- Easy to obtain through online services that usually only ask for an email registration.
- These services are generally free or inexpensive compared to fixed VoIP lines.
- Great if you or your company handles a lot of international calls.
Non-fixed VoIP Cons:
- More commonly used by criminals and is thus less authentic and trustworthy.
- Less professional appearance, especially for a primary business line.
- May not be able to make emergency 911 calls because no location is assigned to the number.
Why Spammers Love Non-Fixed VoIP
Again, non-fixed VoIP numbers don’t have to be linked to an account holder’s physical address and these types of lines can be easily opened by someone who is outside a specific country with little more than an email confirmation and rarely even requiring payment information.
New non-fixed VoIP numbers can be generated easily and caller ID information can be spoofed, allowing criminals such as spammers who are overseas to make anonymous calls or to impersonate other people when placing orders with stolen credit cards. When combined with the ease of access, affordability and the ability to perform bulk dialing through IP telephony systems with a basic script, it’s easy to understand the appeal of non-fixed VoIP for spammers.
This type of activity has given rise to the development of new systems designed to counteract instance when non-fixed numbers are used for fraud. APIs such as Whitepages Pro Phone Solutions exist that allow users to identify what type of number someone is calling from based on various data points that are meshed into a reputation score whereby numbers over a certain threshold have a high likelihood of being spam or otherwise unscrupulous.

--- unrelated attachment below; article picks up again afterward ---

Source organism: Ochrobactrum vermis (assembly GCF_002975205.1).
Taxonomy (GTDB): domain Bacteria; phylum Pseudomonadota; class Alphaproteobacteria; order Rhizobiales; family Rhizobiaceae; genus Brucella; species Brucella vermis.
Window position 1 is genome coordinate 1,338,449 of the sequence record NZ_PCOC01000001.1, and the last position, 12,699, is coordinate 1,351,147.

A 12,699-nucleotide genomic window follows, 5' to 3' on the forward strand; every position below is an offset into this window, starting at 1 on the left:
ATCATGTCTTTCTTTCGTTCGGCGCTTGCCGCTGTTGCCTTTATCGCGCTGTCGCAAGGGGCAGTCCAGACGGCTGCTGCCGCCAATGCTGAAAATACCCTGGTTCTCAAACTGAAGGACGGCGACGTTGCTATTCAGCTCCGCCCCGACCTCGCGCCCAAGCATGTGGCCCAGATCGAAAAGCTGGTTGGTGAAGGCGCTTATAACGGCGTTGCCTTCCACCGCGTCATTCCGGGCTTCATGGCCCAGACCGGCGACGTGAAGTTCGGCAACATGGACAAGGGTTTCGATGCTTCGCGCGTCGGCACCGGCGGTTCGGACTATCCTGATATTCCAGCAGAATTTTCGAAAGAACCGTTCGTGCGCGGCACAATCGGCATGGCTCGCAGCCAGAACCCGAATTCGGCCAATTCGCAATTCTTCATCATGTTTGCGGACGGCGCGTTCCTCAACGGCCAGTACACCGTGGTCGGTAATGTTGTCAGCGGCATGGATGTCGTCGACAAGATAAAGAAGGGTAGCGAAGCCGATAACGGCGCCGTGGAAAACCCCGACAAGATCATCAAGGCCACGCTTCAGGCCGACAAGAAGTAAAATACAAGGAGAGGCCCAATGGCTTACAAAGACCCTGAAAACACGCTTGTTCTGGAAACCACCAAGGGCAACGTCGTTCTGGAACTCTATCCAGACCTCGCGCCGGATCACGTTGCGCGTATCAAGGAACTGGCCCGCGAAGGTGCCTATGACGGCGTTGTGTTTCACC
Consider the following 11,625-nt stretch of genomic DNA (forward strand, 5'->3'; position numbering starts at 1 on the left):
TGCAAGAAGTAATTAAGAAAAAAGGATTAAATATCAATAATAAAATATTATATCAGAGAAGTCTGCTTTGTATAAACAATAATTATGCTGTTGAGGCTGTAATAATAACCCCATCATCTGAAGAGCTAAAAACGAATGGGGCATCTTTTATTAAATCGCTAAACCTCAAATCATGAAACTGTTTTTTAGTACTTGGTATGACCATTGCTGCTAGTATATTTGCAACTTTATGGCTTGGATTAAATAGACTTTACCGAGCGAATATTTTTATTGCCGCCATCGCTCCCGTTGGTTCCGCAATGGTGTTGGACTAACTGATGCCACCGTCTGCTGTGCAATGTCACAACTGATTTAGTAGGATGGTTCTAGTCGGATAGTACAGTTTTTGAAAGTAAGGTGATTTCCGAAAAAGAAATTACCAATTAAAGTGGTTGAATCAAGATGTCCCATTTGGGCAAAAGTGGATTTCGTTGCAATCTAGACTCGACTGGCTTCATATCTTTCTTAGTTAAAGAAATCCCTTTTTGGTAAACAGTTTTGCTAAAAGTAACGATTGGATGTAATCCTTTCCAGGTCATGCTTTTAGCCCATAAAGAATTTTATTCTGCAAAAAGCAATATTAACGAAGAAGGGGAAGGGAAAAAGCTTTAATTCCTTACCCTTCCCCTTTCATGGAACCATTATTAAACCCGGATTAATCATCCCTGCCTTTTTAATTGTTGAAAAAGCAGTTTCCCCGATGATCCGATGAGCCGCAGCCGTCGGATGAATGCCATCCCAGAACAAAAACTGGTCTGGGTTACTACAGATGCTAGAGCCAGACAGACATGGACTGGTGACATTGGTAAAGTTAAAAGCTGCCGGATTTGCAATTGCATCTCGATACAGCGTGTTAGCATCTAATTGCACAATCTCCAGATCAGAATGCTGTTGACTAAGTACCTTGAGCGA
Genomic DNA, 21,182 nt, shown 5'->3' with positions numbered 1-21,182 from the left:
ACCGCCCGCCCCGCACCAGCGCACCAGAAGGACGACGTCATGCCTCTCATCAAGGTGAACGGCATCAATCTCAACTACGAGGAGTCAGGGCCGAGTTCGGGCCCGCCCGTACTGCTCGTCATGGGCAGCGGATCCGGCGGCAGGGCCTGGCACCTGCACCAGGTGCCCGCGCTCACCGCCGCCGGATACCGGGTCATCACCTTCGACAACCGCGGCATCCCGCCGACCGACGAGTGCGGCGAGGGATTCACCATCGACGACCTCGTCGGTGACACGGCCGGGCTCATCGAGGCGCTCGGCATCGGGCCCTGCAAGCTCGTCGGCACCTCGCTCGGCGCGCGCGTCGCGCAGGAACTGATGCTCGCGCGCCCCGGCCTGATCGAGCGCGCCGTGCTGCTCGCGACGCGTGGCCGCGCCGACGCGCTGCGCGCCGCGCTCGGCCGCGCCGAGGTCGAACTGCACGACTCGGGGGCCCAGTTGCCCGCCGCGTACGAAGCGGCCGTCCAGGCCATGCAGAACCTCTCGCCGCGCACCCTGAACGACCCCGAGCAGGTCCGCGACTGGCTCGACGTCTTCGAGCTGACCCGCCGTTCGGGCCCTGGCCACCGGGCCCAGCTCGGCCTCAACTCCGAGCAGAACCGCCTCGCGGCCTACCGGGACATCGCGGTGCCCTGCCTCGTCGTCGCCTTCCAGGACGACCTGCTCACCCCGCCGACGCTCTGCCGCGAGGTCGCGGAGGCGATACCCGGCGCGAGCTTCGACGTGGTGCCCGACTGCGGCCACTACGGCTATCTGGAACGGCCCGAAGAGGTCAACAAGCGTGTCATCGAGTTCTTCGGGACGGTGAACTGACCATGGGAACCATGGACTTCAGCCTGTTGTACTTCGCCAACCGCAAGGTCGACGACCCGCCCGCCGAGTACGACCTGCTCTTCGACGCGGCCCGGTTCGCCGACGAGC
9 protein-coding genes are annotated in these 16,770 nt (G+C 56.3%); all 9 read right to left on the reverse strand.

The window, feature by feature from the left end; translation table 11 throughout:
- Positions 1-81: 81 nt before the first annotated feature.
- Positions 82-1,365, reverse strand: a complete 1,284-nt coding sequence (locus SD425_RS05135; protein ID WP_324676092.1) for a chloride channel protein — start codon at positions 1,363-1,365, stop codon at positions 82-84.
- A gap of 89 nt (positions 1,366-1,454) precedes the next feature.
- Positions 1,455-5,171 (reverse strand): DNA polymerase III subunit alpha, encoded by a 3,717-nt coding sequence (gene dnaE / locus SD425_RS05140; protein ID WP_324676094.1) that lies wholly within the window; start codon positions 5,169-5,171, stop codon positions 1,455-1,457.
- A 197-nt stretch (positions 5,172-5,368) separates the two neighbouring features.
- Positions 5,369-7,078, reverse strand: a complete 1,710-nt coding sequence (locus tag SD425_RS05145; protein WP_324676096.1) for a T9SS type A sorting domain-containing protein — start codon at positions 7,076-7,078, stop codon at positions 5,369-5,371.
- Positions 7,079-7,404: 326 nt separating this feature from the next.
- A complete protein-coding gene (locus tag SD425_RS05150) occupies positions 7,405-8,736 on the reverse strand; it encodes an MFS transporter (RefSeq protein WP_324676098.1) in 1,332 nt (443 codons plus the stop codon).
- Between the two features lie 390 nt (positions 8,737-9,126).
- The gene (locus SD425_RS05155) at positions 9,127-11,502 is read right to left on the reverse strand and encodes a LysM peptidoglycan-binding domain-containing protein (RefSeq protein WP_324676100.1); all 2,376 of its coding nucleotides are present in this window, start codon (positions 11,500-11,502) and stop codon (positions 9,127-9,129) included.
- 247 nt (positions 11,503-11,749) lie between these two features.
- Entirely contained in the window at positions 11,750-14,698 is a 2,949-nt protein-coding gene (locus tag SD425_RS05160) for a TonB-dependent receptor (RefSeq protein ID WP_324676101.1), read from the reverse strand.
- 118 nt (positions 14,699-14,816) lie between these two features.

Likewise, it is now possible to identify non-fixed calls based on the number being linked to a non-fixed VoIP service when the caller ID information is retrieved.
The Bottom Line: Non-Fixed VoIP
Fixed and non-fixed VoIP have pros and cons that make them more or less ideal for a given scenario. For circumstances such as a company requiring a lot of advanced calling features and support for 911 emergency calls, a fixed VoIP line makes the most sense.
Conversely, non-fixed VoIP numbers can be useful when simply looking to create a quick line that can be used for personal calls, call forwarding capabilities or for making international calls that might cost more to place through a fixed VoIP line.